In this issue of Manufacturing Ideas to Watch: Diode-based Additive Manufacturing, Dual Phase and Soft Magnetics in Electric Machines, Vaporizing Foil Actuators, and Roll-to-roll Electronics Using Pulsed Thermal Processing. Let us know what you think by leaving a comment!
Diode-based Additive Manufacturing
In Diode-based Additive Manufacturing, the laser light is sourced by a set of four diode laser arrays and a pulsed laser. It passes through an optical valve, which patterns an image of a two-dimensional “slice” of the desired 3D part. The laser then flash prints an entire layer of metal powder at a time, instead of scanning with a laser as with traditional selective laser melting systems. The result is that large metal objects could be printed in a fraction of the time needed for metal 3D printers on the market today, expanding possibilities for industries requiring larger metal parts, such as aerospace and automotive. [Text from article by Jeremy Thomas]
– Christopher M. Spadaccini, Lawrence Livermore National Laboratory
Dual Phase and Soft Magnetics in Electric Machines
Magnets are a critical component of motors and alternators, driving their power density, form factor, and efficiency. New dual phase magnetic material and soft magnetics are being developed that can enhance and direct the magnetic field, improving these key performance metrics. These advances include novel chemical compositions, material topologies, and manufacturing methods of magnetic materials. Overall, these innovations have applications that can help create more efficient and effective manufacturing equipment, lower-weight electric vehicles, more energy efficiency electricity transformation, and more. [This work was supported by the Department of Energy under agreement number DE-EE0007755.]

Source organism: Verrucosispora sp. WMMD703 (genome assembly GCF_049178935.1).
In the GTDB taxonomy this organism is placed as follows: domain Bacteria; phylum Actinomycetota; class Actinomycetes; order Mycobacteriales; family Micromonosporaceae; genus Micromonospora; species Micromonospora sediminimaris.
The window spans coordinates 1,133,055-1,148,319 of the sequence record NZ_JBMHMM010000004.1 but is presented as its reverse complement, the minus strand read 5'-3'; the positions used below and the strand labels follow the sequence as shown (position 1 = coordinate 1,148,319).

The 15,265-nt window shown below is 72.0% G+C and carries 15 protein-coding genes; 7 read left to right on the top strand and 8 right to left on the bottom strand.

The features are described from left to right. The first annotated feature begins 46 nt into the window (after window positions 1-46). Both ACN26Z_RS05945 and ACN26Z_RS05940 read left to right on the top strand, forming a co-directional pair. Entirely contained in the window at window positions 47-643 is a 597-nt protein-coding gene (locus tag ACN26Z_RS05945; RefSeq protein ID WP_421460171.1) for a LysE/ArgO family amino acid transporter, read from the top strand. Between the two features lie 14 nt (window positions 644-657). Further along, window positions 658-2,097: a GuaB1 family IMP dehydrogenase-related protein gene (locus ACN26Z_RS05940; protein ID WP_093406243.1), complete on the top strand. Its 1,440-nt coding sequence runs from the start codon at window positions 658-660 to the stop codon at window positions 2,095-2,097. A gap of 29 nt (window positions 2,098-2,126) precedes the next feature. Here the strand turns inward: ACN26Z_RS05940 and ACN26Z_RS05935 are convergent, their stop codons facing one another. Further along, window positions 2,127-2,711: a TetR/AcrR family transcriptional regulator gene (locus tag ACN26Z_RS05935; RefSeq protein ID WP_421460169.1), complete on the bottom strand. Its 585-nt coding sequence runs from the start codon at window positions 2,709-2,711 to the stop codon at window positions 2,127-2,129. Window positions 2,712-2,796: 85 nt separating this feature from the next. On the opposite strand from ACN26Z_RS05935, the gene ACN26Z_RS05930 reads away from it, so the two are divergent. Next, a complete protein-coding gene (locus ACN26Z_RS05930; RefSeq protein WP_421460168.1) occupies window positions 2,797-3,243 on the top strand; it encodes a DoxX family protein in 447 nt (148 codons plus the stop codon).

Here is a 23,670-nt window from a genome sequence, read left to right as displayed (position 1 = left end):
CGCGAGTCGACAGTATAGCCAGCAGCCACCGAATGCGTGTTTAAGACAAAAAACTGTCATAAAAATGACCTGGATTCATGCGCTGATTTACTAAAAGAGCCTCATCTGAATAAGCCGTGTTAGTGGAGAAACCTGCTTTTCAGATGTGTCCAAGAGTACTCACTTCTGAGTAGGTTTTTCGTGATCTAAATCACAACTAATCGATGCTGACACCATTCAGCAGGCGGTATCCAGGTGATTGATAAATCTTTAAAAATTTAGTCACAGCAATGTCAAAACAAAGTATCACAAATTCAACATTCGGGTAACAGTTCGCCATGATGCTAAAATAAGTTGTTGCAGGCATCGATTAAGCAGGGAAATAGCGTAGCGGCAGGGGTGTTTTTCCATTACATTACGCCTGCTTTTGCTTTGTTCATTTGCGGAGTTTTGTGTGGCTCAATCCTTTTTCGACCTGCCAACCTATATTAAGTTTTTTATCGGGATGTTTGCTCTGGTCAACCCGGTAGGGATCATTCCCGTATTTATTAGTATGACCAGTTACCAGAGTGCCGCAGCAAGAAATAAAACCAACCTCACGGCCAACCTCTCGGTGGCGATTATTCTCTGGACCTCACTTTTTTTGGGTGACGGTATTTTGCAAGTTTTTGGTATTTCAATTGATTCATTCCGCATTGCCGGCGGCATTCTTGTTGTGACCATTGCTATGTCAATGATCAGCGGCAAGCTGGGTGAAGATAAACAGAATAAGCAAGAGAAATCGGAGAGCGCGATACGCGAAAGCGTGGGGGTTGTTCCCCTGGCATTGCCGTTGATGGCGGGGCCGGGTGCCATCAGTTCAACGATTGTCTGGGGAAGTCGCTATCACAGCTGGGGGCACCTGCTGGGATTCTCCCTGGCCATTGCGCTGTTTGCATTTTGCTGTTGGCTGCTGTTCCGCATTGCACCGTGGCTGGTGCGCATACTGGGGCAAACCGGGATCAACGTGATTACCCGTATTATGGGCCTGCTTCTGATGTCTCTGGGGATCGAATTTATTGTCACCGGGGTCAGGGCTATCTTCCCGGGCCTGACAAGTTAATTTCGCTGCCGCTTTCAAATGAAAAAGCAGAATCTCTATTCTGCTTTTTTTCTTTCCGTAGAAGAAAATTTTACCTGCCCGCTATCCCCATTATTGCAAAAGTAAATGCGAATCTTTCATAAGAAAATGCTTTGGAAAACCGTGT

– Frank Johnson, GE Global Research
Vaporizing Foil Actuators (VFA)
Forming and joining metals is challenging when joining dissimilar materials, forming complex shapes at low volumes, and shearing complex shapes. Vaporized Foil Actuation has the opportunity to overcome these challenges. This technology uses a very high energy deposition rate in a conductor to sublimate it before it has time to melt – vaporizing it directly into a gas. The result is a high-pressure pulse that, when physically constrained, can be harnessed as a tool to drive workpieces for forming or to develop high speeds for impact welding. Tools used with this technology technology are small, light, agile, and adaptable with little retooling for a wide variety of small-scale, impulse-based metalworking applications including impact welding, forming, embossing, shearing, and powder compaction.
– Glenn Daehn, The Ohio State University
Roll-to-roll Electronics Using Pulsed Thermal Processing
Current methods of producing functional circuitry can be time consuming, require high temperatures, and reduce the ability to have design flexibility. Oak Ridge National Laboratory is developing roll-to-roll manufacturing techniques for thin film electronics utilizing unique Pulse Thermal Processing technologies coupled with non-vacuum low temperature deposition techniques. Successfully developing this technology for nanoparticle-based inks and pastes will allow for large-scale production of circuitry at reduced cost and energy requirements. Initial applications include processing thin film electronics on low-cost, flexible substrates such as polymers and paper, and may expand to include embedded circuitry in additive manufacturing components.
– Claus Daniel, Oak Ridge National Laboratory
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